Game Review: 20XX Is Still Fun To Play, One Year Later

I’ve written a review on this game before but back then I had only played a measly two hours before I gave up. This time, with a bum (sprained) back and therefore unable to venture into the outside world, I decided to challenge myself to finish the game, no matter how long it took. And boy oh boy did it take me a while.

45 hours of game time later, I’ve finally completed 20XX after a cop-out (I switched to Revenant mode), two near-misses and one unresponsive game. I almost gave up too. But the satisfaction was worth it. Kind of…

If you haven’t played any Mega Man game (yes, including the X series), I highly suggest you change that quickly. There’s still time before Mega Man 11 gets released. As a matter of fact, you could even start with this game right here: 20XX – a near-perfect roguelike homage to Mega Man X. It has the same perma-death, upgrades and loot system that every Mega Man fan knows and loves. Sprinkled with fresh ideas like randomly generated levels and an online multiplayer co-op option (local too), Batterystaple Games and Fire Hose Games really hit the nail on the head here.


You have a number of characters to choose from, some are homages to the Mega Man series of characters and some are original characters the developers created. Nina and Ace are tributes to X and Zero while Hawk and Draco are the brainchildren of Batterystaple and Fire Hose, with completely new play styles and weapons. The latter two come free with console versions but sadly PC players will have to get them as paid DLCs. The game features the same perma-death, upgrades (Augs) and loot systems that you’d find in Mega Man, but with their own twist. Loot consists of nuts (in-game currency), health or energy refills which you’d find aplenty in their Revenant (easy) and Normal difficulties.

All their levels are randomly generated and you’ll almost never get the same run twice, either the levels themselves change or the enemies that come at you change although the boss battles only differ depending on when you decide to fight them. But, with six bosses and only 3 variations of levels, you may get a bit bored after a few runs. There will be times where you’ll be faces with some shitty obstacles that could potentially ruin your otherwise great run and honestly, I have no idea how I could maintain being so stubborn to complete my challenge.

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However, their levels do become more and more difficult the later you’re in the game. And let me tell you this: some are a lot tougher than others. I’m looking at you, Twin Astrals. You two can go to hell. Hot tip: if you can, finish them and Rollster Beta as early as you can. To me, those two bosses are the worst to go up against later in the game and trust me, Level 3 onwards it can get tough. Another tip: buy HP upgrades every time you can afford them.

Another new concept the devs had brought to the table is choice. At the end of each level you can choose between getting a boss ability (which you can only pick three in total), nuts or an Aug. You can only pick one and at first, this is possibly the most difficult part of the game.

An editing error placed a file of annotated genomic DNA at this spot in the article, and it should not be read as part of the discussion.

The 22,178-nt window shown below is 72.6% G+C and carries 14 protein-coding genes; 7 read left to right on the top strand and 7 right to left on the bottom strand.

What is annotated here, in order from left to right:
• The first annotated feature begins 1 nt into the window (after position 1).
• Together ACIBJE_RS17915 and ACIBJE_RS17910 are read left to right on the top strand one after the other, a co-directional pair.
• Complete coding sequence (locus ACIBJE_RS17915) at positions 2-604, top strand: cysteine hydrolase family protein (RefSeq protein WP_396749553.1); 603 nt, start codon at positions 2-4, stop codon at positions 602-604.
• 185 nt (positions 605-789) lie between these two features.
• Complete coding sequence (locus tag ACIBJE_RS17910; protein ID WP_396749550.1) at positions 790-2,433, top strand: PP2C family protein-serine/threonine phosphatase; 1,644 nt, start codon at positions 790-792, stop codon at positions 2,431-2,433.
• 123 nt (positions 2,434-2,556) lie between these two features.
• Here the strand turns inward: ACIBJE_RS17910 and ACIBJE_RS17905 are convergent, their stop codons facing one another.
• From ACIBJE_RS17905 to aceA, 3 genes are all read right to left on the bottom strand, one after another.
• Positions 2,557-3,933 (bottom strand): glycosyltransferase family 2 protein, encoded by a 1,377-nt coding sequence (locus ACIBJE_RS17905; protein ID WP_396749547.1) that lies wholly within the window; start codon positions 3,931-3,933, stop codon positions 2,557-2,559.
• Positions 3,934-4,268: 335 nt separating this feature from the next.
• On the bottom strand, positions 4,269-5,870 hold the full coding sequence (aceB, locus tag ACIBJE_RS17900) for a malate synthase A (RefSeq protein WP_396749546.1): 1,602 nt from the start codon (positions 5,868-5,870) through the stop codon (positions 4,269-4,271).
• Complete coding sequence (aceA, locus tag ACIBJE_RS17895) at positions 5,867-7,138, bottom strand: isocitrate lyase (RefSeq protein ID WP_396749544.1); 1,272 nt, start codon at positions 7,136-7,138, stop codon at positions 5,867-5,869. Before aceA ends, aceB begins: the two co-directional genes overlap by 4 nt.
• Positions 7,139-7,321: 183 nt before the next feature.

The game is very keen on rewarding speedrunners. Finish a level under a certain number of minutes (depending on your difficulty) and you’ll be rewarded with a bunch of loot and maybe even an Aug. In my 45 hours of gameplay, I’ve come to appreciate these rewards more and more as time went on. I could go on for ages and not see a single health drop, so the top-up after a boss fight definitely kept me going for longer.

Screenshot (63)

Something else I’ve noticed while doing this challenge is the “VERY SAFE LAB” that pops up every now and again. Inside, the music turns dark and a big, red, distorted hologram greets you. One and only one Aug will sit in this room and if you haven’t guessed it already: it’s bad. With its extremely vague description, you honestly never know what you’re up against. That Aug you see in the photo drained every ounce of strength in my poor Nina and rendered her blaster completely useless. Best of all? I don’t think it gave me anything in return. Unless you like living on the edge, I’d recommend you AVOID ALL THESE SUSPICIOUS AUGS!

Going back to something I said earlier, I mentioned that 20XX is “near-perfect”. Being over a year old, the game still has a lot of devastating bugs to fix, one of which being the occasional failure in generating a playable level. The other is the bugs that I’ve come across which in all honesty, almost definitely was the cause of my giving up. There were various occasions where I didn’t get a chest after a boss battle and somehow lost my speedrun reward chest as well, although I was well within my time. You would think after being in Early Access for so long that these sorts of kinks would have been ironed out, but alas that isn’t the case.

Despite the kinks, 20XX is still a highly enjoyable game for those who like challenges or looking to play a Mega Man-esque game with a friend via their co-op mode. Though if you’re interested in the latter, I would recommend getting one of the console versions (read: Switch). If you’re prone to rage quitting, maybe avoid playing it unless you’re into that, you masochist, you.

20XX was released August 2017 on Steam, July 10 2018 for the PlayStation 4 and Nintendo Switch, and July 11 2018 for Xbox One. I bought the PC version myself during the 2017 Steam Winter Sale, but was given a review code for the Nintendo Switch by the game developers Batterystaple Games and Fire Hose Games.

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I'm a freelance photographer and writer. I'm using this blog to give myself a platform for the creative freedom in games and tech writing without the fear of analytics.

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